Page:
So what is the Route 36 Bolivia? Route 36 Bar is a mysterious cocaine bar in La Paz, Bolivia. The only people who can take you to the Route 36 Bar in La Paz are cab drivers since the address changes every six months.
In the midst of its cholitas, chaotic traffic and llama foetuses, La Paz, the capital of Bolivia, also hides a unique place: Route 36 Bar (La ruta 36).
After eating a few tucumanas and drinking a few beers, I was determined to find my way to the temple of high that La Ruta 36 promises to be, so when night falls, I set out to find the one that will take me to my destination.
Getting To Route 36 Bar
The only way to get to Route 36 Bar is by cab. You can’t even use Uber.
In Bolivia, and more generally in South America, people don’t like not having an answer to a question. So a cab driver will prefer to take you around the city rather than tell you “I don’t know”.
After several unsuccessful attempts, I came across Ernesto. He seemed sure of himself and I decided to follow him. We set out into the Bolivian night in a dilapidated Toyota whose speakers spit out the last piece of Daddy Yankee.
After 15 minutes in the maze of the streets of La Paz, the cab stops. “Don’t get out right away,” the driver tells me, turning off his engine in front of the metal curtain of a dilapidated building.
Route 36 Bar
A few seconds later, an imposing Bolivian with a patibular air comes out to extract me from the vehicle and take me into the building.
The stairwell is dark and dusty. I begin to wonder what I am doing there. I pay an entrance fee of 50 bolivianos (about 5 euros) and follow my guide with a nervous step.
As we climb the stairs, I start to hear muffled electro music. I begin to be reassured about the future of the evening. Arriving on the third floor, the sound becomes more present and a door opens on what seems to have been one day an apartment.
Opposite us is a space of about fifty square meters that looks more like a cheap brothel than a party place. The purple neon lights plunge the room into a creepy atmosphere that the faded decoration only accentuates.
The windows are covered with large scotch tape, reinforcing the impression of having entered a clandestine squat. If you imagined that a cocaine bar would be glamorous, it is quite the opposite. The half-open sofas and the coffee tables covered with cigarette burns convince me that you have to be pretty stoned to find a little beauty within these walls.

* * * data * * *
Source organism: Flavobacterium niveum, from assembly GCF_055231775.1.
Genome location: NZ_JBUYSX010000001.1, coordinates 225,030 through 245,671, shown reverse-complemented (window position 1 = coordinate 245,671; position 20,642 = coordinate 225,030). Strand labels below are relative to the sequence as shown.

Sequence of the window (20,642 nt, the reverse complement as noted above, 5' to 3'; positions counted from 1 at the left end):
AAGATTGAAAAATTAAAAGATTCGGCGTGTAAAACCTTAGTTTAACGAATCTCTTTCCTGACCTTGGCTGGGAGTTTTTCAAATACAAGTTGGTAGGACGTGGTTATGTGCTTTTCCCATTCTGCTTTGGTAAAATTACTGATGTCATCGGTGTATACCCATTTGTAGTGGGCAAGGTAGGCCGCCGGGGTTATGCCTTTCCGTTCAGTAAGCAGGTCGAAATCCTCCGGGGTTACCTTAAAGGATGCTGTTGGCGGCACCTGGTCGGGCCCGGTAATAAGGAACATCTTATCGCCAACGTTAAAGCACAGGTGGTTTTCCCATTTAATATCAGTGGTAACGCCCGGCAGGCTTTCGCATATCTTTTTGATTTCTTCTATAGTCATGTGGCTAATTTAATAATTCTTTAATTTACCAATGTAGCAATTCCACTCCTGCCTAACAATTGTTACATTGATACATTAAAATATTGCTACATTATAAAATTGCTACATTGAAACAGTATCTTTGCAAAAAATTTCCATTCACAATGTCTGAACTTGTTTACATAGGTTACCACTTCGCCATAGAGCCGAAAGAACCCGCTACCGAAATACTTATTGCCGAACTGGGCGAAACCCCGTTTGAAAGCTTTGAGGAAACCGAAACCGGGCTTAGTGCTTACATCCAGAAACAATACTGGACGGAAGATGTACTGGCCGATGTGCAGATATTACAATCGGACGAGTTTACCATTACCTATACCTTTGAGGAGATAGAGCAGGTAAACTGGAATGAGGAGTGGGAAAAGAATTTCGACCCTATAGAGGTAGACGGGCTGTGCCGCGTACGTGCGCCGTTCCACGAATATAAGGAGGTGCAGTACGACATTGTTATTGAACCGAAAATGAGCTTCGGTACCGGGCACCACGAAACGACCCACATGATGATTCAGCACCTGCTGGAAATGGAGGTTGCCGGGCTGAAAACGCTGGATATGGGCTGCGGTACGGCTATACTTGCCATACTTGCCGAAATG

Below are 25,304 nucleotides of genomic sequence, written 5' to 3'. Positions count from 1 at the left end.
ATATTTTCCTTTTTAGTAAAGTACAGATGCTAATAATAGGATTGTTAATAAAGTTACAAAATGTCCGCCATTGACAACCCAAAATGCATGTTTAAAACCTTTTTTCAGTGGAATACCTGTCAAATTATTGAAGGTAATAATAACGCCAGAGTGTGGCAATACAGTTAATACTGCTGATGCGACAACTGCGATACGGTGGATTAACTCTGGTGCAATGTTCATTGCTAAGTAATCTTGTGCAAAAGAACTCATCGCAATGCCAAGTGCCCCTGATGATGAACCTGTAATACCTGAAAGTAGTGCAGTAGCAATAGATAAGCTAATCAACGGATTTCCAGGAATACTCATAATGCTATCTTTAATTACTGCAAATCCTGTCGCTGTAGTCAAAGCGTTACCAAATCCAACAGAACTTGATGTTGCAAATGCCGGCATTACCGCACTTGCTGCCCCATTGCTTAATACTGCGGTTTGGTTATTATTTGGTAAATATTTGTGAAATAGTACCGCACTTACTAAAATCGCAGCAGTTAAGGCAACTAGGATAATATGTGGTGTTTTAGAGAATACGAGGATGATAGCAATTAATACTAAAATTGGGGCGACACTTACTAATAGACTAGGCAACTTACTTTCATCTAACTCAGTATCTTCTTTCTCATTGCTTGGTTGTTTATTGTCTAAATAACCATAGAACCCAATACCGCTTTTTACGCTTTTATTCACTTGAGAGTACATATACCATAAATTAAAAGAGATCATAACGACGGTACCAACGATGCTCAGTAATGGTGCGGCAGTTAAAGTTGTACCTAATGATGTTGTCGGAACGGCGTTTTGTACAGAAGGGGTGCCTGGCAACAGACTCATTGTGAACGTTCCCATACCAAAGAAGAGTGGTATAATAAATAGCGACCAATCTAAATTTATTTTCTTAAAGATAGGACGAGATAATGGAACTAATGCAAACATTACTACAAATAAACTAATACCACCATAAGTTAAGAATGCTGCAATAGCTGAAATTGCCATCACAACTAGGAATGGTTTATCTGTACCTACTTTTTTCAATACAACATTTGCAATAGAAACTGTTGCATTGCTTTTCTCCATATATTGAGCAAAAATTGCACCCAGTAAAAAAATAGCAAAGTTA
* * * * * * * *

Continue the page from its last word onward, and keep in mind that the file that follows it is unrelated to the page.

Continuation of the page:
It’s 10 pm, and the music spit out by the speakers oscillates between commercial electro and reaggaton with flowery lyrics. I am among the first customers to take a seat on a bench. The waitress, as fresh as the couch, walks towards me. “You want some beer?”
“Want some coke?”
The question is asked so naturally that my answer seems stupid. A minute later, the waitress comes back with a beer and a dose of cocaine, and a CD cover that is nowhere to be seen. The dose contained in the pouch is probably less than 1 gram but at 15 euros, it’s hard to complain.
Analyzing what looks more like bad speed than quality cocaine, I understand that this place must have a clientele purely composed of tourists looking for cheap high and thrills.
The passing minutes prove me right. Little by little, the tourists enter and take a seat on the benches, receiving their CD cover and their dose. The dress code of the evening is clear: two out of three people wear a sweater made of fake llama wool and ethnic motifs emptied of their meaning.
With the help of cocaine, the dance floor worthy of a village party fills up. The mass of sweaty bodies with tight jaws does not count a single Bolivian.
Taken by a burst of curiosity I go back to the waitress and ask her “how do you keep the cops away?
“We pay them”, she answers me the most quietly in the world.
Cocaine in Bolivia
Admittedly, here, the population is more inclined towards the bottle than towards psychotropic drugs, even though coca, the plant from which cocaine is extracted, is consumed on a daily basis.
It can be drunk as an infusion, but it is more generally chewed. President Evo Morales, is himself a former cocalero (coca producer). By doubling in 2017 the authorized area of cultivation, he has further strengthened its economic importance for many communities in the country.
And, although according to the UN, 35% of the leaves are “not sold in authorized markets” (in the Chapare region, 94% of the coca is said to be used for cocaine trafficking), it is mostly outside the country that the white powder is consumed.
Cocaine production is said to have doubled in the last 10 years, reaching 255 tons.
The Ruta 36 is thus a pure tourist attraction. A DisneyLand for adults where Mickey would have coke in his ears. I navigate between Americans, Israelis and Argentinians and let me gradually get caught by the collective euphoria.
After all, I too am only an actor in this nightly masquerade. The unbearable heat pushes us one by one to take off our T-shirts, the atmosphere is as moist as the pupils are dilated.
Everyone is talking to each other, setting up projects for the coming days that will disappear at dawn.
In the inconsistency of travel encounters, the ones that take place in this place already stink of oblivion.